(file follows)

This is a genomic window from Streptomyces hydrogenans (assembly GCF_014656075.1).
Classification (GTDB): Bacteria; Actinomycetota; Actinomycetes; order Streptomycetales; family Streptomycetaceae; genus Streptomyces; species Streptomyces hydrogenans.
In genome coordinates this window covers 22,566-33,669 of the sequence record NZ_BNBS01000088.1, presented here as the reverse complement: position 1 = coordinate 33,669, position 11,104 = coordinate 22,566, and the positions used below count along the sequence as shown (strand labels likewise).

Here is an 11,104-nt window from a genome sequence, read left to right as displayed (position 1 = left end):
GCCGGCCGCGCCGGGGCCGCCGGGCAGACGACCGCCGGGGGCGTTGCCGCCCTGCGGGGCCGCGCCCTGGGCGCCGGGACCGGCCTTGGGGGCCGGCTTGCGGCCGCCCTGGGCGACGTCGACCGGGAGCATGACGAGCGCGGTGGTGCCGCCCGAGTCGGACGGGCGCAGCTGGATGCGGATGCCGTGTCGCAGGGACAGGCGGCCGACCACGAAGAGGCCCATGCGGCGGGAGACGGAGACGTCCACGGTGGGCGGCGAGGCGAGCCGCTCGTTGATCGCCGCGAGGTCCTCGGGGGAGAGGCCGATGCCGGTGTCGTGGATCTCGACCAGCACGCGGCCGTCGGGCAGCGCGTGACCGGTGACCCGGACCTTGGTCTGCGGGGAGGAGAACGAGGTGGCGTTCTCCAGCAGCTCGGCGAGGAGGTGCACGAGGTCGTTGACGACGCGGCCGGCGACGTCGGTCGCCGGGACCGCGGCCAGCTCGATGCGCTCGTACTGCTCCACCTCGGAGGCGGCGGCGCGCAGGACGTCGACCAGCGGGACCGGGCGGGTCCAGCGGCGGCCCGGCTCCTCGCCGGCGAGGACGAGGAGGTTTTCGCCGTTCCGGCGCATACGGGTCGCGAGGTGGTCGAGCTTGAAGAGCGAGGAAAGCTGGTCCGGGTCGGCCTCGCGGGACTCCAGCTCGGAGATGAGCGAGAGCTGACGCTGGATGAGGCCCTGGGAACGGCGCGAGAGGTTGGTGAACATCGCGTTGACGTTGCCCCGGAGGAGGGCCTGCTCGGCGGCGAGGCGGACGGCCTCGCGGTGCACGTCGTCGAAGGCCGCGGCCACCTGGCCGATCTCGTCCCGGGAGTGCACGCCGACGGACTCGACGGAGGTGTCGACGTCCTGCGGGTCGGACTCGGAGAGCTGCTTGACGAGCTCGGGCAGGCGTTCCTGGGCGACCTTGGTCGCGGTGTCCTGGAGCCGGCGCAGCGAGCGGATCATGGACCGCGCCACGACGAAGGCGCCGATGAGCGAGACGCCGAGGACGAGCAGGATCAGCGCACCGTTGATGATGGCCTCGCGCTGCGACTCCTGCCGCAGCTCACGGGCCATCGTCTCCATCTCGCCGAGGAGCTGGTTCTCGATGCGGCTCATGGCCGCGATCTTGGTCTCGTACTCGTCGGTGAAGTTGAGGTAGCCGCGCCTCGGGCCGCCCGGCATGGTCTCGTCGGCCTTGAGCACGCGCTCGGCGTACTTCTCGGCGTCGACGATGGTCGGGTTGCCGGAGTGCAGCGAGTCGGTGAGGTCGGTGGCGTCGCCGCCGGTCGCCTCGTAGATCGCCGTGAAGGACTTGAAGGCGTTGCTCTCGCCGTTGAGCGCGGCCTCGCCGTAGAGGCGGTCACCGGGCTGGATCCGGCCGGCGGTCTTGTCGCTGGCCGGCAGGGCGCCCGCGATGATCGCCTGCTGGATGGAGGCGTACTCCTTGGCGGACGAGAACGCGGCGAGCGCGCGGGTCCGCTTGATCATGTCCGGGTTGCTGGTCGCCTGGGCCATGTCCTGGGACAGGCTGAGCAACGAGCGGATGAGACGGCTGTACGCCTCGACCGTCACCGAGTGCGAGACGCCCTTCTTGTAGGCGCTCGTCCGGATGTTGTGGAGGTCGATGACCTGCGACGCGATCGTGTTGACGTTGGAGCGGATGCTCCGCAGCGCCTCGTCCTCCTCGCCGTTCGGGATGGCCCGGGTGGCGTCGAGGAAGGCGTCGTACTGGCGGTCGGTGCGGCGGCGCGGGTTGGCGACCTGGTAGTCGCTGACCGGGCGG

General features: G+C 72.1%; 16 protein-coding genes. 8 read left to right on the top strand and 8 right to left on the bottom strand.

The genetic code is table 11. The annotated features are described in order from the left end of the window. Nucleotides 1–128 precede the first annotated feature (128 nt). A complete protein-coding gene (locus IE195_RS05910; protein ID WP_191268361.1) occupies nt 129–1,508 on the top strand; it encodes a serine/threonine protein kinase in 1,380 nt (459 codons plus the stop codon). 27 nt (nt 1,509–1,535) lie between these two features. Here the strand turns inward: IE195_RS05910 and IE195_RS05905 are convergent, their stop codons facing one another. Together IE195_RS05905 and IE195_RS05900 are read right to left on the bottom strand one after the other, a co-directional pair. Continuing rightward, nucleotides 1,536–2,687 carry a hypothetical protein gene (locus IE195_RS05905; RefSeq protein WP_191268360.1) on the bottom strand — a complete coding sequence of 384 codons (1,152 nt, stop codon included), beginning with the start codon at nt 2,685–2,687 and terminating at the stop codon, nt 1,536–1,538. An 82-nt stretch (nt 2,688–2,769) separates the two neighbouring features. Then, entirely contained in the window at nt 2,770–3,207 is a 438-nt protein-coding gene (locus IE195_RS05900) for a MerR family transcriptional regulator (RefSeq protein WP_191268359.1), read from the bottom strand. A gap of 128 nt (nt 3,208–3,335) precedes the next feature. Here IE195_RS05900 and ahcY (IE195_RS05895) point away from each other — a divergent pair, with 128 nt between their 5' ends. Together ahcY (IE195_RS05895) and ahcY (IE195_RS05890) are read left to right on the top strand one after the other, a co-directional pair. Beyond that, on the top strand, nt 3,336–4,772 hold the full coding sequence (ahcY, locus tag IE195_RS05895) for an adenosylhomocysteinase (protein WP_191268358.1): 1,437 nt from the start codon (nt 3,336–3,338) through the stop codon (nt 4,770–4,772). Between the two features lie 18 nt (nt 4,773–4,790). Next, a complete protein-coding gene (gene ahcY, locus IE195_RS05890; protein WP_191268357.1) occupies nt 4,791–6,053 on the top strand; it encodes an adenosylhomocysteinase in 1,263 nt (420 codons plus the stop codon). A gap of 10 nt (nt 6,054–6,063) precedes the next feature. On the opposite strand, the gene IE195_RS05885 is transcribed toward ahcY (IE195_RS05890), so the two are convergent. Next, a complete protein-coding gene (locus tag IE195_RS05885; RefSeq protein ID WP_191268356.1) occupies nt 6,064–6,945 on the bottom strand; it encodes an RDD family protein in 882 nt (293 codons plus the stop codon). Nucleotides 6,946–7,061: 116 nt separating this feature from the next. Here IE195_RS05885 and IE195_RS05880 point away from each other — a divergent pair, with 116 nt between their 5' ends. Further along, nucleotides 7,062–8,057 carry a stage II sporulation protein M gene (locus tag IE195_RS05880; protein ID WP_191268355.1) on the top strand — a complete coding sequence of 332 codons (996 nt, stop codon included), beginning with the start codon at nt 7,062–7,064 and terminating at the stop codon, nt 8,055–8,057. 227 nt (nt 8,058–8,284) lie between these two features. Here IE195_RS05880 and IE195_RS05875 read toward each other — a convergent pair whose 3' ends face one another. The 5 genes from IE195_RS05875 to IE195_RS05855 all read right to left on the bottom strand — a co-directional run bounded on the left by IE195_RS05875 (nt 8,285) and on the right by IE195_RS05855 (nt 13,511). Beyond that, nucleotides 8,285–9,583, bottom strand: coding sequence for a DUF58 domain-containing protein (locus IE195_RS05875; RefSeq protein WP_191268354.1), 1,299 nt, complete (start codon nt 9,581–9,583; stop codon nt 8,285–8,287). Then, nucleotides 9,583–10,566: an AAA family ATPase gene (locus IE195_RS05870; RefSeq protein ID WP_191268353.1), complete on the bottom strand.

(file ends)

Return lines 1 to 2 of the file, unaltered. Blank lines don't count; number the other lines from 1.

This is a genomic window from Streptomyces hydrogenans (assembly GCF_014656075.1).
Classification (GTDB): Bacteria; Actinomycetota; Actinomycetes; order Streptomycetales; family Streptomycetaceae; genus Streptomyces; species Streptomyces hydrogenans.